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PLoS One. 2018 Aug 1;13(8):e0201670. doi: 10.1371/journal.pone.0201670. eCollection 2018.

Transcriptome and metabolome analysis reveal candidate genes and biochemicals involved in tea geometrid defense in Camellia sinensis.

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Key Laboratory of Tea Biology and Resources Utilization, Ministry of Agriculture, National Center for Tea Improvement, Tea Research Institute of the Chinese Academy of Agricultural Sciences, Hangzhou, China.
Key Laboratory of Horticulture Plant Biology, College of Horticulture and Forestry Sciences, Huazhong Agricultural University, Wuhan, China.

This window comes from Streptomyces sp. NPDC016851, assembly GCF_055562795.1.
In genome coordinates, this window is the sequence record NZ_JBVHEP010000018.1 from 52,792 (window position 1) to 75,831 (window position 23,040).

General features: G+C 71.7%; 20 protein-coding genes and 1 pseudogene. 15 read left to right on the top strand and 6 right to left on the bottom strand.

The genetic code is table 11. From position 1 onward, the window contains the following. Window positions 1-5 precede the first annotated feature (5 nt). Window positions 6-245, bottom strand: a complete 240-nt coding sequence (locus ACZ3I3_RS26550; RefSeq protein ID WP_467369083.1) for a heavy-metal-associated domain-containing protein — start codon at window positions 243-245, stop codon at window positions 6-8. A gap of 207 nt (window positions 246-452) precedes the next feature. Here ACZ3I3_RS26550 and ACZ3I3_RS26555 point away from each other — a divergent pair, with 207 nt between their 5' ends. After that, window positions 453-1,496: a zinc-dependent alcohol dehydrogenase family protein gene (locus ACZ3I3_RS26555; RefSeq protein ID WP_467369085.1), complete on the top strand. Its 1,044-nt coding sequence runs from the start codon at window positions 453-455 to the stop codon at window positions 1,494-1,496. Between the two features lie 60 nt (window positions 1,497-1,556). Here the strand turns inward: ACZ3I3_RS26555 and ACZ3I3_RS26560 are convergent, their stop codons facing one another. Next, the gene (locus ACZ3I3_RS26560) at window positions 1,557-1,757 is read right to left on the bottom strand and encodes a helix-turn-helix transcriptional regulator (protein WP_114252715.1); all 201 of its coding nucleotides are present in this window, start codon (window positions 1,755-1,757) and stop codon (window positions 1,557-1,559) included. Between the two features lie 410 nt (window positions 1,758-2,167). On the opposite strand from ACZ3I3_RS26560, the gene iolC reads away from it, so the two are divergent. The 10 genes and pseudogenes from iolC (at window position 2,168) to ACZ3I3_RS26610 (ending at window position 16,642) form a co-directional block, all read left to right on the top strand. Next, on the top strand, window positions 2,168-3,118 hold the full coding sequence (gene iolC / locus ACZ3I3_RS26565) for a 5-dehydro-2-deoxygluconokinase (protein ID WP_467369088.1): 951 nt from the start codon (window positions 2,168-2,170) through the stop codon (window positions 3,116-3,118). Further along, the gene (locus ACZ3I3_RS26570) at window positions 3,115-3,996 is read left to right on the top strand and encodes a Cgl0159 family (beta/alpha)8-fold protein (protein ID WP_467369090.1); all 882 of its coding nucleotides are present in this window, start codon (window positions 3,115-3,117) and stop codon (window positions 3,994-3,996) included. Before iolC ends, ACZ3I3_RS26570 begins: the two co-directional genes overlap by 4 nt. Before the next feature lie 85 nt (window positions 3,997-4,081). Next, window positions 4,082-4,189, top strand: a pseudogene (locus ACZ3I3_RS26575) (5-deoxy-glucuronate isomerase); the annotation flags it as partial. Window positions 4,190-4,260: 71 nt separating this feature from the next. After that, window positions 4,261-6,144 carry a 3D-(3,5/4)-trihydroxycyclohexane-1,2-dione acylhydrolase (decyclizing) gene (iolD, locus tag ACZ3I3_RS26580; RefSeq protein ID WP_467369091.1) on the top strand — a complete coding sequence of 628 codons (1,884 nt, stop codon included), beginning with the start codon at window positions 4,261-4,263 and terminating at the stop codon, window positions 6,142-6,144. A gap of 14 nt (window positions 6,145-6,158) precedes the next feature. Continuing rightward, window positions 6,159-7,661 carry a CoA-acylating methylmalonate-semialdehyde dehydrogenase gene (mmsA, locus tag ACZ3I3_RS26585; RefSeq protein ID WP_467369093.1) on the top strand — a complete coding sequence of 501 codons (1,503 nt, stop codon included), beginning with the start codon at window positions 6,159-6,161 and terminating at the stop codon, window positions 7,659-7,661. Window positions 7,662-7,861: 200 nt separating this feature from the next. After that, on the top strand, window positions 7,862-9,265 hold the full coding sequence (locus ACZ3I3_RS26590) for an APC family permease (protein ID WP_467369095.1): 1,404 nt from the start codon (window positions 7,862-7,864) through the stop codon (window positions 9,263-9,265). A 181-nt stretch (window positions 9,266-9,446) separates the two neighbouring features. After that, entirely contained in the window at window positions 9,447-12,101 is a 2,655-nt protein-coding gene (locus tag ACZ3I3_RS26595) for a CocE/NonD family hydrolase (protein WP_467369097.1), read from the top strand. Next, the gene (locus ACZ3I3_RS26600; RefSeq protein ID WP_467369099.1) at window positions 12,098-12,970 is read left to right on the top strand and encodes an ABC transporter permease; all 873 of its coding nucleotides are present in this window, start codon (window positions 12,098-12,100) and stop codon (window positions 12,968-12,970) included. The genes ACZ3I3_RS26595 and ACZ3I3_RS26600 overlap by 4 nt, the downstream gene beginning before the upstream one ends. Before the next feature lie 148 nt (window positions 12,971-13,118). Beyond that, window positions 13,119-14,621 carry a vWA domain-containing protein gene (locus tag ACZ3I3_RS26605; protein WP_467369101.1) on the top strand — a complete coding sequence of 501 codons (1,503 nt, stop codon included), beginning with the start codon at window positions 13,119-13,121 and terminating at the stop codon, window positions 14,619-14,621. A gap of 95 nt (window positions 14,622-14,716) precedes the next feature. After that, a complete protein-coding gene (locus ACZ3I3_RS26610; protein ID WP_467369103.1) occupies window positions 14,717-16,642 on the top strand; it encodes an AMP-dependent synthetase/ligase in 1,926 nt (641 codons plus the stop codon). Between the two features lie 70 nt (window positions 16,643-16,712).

Tea plant (Camellia sinensis (L) O. Kuntze) respond to herbivore attack through large changes in defense related metabolism and gene expression. Ectropis oblique (Prout) is one of the most devastating insects that feed on tea leaves and tender buds, which can cause severe production loss and deteriorate the quality of tea. To elucidate the biochemicals and molecular mechanism of defense against tea geometrid (TG), transcriptome and metabolome of TG interaction with susceptible (SG) and resistance (RG) tea genotypes were analyzed by using UPLC-Q-TOF-MS, GC-MS, and RNA-seq technologies. This revealed that jasmonic acid was highly induced in RG, following a plethora of secondary metabolites involved in defense against TG could be induced by jasmonic acid signaling pathway. However, the constitutively present of salicylic acid in SG might be a suppressor of jasmonate signaling and thus misdirect tea plants against TG. Furthermore, flavonoids and terpenoids biosynthesis pathways were highly activated in RG to constitute the chemical barrier on TG feeding behavior. In contrast, fructose and theanine, which can act as feeding stimulants were observed to highly accumulate in SG. Being present in the major hub, 39 transcription factors or protein kinases among putative candidates were identified as master regulators from protein-protein interaction network analysis. Together, the current study provides a comprehensive gene expression and metabolite profiles, which can shed new insights into the molecular mechanism of tea defense against TG. The candidate genes and specific metabolites identified in the present study can serve as a valuable resource for unraveling the possible defense mechanism of plants against various biotic stresses.

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